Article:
Art 3

The messy inner sanctum of my studio is open to all who venture here, since we always have our company put their wraps on our bed.  That’s an old fashioned thing to do, perhaps dating back to when closets were not so prevalent as they are today.  To me, wraps on the bed are the most gracious way to go.

soap 5

No home photo shoot would be complete without a glimpse of my soap.  I brag about my soap way too much.  It’s excellent, and we have used nothing but my home made soap since 1976.  Today my soap is far removed from that crude stuff the pioneers made over an open fire, using fat drippings from their slaughters and kitchen grease cans.

I use the finest vegetable oils (olive being the Lamborghini of oils!) and pure, rendered tallow—all of which I purchase online from COLUMBUS FOODS in Chicago.  High grade cosmetic pigments go into the soap for color, plus quality fragrance oils.  I have online sources for these ingredients, as well.  Soap making is an expensive hobby, well worth ever drop of cash and elbow grease involved!  And we saponifiers always have a beautiful gift to offer our family members and friends—the gift of the finest soap.

Ambience (2)

Old painted furniture, dried hydrangeas, British India style shelves, platters and bowls which don’t fit in cupboards and thus are relegated to the floor, family photos, sparkling glassware including Vaseline glass with glass fruit, cookbooks, a teapot and cups and saucers (just a few of a plethora about the home), and a toy bear (also one of many) co-exist in happy harmony.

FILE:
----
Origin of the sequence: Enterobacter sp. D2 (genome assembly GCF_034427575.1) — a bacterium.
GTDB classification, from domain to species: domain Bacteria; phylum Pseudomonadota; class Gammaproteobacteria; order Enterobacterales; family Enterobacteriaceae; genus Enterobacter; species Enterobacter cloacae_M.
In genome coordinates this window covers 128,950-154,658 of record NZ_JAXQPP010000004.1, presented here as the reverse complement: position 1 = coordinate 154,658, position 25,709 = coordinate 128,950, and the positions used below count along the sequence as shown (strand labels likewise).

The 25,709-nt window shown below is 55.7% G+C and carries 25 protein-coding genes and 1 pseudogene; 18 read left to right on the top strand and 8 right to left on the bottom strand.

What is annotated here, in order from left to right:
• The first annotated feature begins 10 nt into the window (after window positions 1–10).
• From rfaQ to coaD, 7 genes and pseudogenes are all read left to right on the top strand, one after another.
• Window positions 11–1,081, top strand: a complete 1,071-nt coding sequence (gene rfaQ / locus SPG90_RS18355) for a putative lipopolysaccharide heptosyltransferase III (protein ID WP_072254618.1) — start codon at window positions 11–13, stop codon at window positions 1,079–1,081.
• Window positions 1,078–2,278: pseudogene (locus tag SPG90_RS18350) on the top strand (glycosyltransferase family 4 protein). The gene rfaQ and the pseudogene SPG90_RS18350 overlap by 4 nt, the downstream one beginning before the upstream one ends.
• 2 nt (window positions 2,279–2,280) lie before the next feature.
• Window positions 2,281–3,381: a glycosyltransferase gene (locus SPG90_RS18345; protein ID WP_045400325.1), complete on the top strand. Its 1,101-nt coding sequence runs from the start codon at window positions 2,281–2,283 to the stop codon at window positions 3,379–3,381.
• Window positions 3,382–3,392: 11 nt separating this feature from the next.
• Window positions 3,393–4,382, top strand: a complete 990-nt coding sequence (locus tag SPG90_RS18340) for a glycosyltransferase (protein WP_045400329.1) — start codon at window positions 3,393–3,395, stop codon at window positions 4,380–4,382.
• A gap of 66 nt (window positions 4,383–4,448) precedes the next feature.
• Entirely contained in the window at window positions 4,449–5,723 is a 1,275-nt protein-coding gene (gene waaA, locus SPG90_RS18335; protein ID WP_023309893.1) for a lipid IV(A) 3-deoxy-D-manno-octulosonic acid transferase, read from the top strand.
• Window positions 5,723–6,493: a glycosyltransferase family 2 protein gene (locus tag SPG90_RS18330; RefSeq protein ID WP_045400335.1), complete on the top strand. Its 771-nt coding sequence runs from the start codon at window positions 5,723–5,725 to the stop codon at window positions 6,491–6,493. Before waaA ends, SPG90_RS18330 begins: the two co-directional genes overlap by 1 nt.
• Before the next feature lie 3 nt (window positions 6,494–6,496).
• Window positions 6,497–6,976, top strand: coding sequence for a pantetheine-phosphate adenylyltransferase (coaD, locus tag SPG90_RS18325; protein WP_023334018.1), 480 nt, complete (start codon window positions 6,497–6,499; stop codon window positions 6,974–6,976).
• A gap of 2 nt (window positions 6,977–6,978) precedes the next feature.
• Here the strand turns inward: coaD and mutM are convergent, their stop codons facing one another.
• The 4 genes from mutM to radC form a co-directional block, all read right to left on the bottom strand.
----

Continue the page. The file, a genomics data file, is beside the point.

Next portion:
Now if you happen to be thinking, “This is really weird!” just remember:  “It takes all kinds of people to make a world!”

Margaret L. Been, 2013

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I think most of us have them—days when we feel lackluster and out of sync.  Thankfully, I have never had anything remotely close to textbook or clinical depression.  But once in awhile I just feel “off”!  Today is kind of like that.  My 2nd cataract surgery is scheduled for this afternoon, so I’m experiencing a day without beverages.  Coffee, tea, ice water, juice, Sierra Mist®, etc. are off limits for me until post-op.  Never mind that I can’t eat as well.  Going without food for a day is no hardship.  But how I do love those beverages!

After morning prayer and Scripture reading, what do I do with an off day?  I have some good remedies.  Although my music emphasis and training over the years have focused on classical, I have one passion of a different sort:  RAGTIME!  A book of 18 Scott Joplin rags is a joy to me most any day.  On an off day, The Entertainer is a lifeline—sure to make me smile as I play it.  The other rags in the collection are a bit more challenging,  but I’m working on some of them.  Nothing like a little syncopation to get a person back in sync!

When I think ragtime, I recall a long ago friend named Wayne.  Wayne had huge hands, and he played the double bass in our Wauwatosa High School orchestra, where I played the violin.  He also played a great piano.  Frequently, when Wayne was in our neighborhood he would stop and perform The Twelfth Street Rag for my mom and me.  Mother was a classical pianist, but she also enjoyed a good rag—and she loved the young friends who came to call.  We would drop whatever we were doing, and listen raptly to Wayne shaking the room with The Twelfth Street Rag.

My other off day ruse is not as much fun as ragtime, and I’m about to embark on it.  I’ll clean up my household business office, file receipts and paid bills, etc.  My first paid job was that of file clerk for the Wisconsin Electric Power Company, in the Workman’s Comp Division.  I realized early in life that as humdrum as filing may be, it’s necessary. 

Once the filing is done, it will be nearly time to go for the surgery.  After that, another “new eye” and all the beverages I want!  That will be the end of my off day.  🙂

Margaret L. Been, ©2011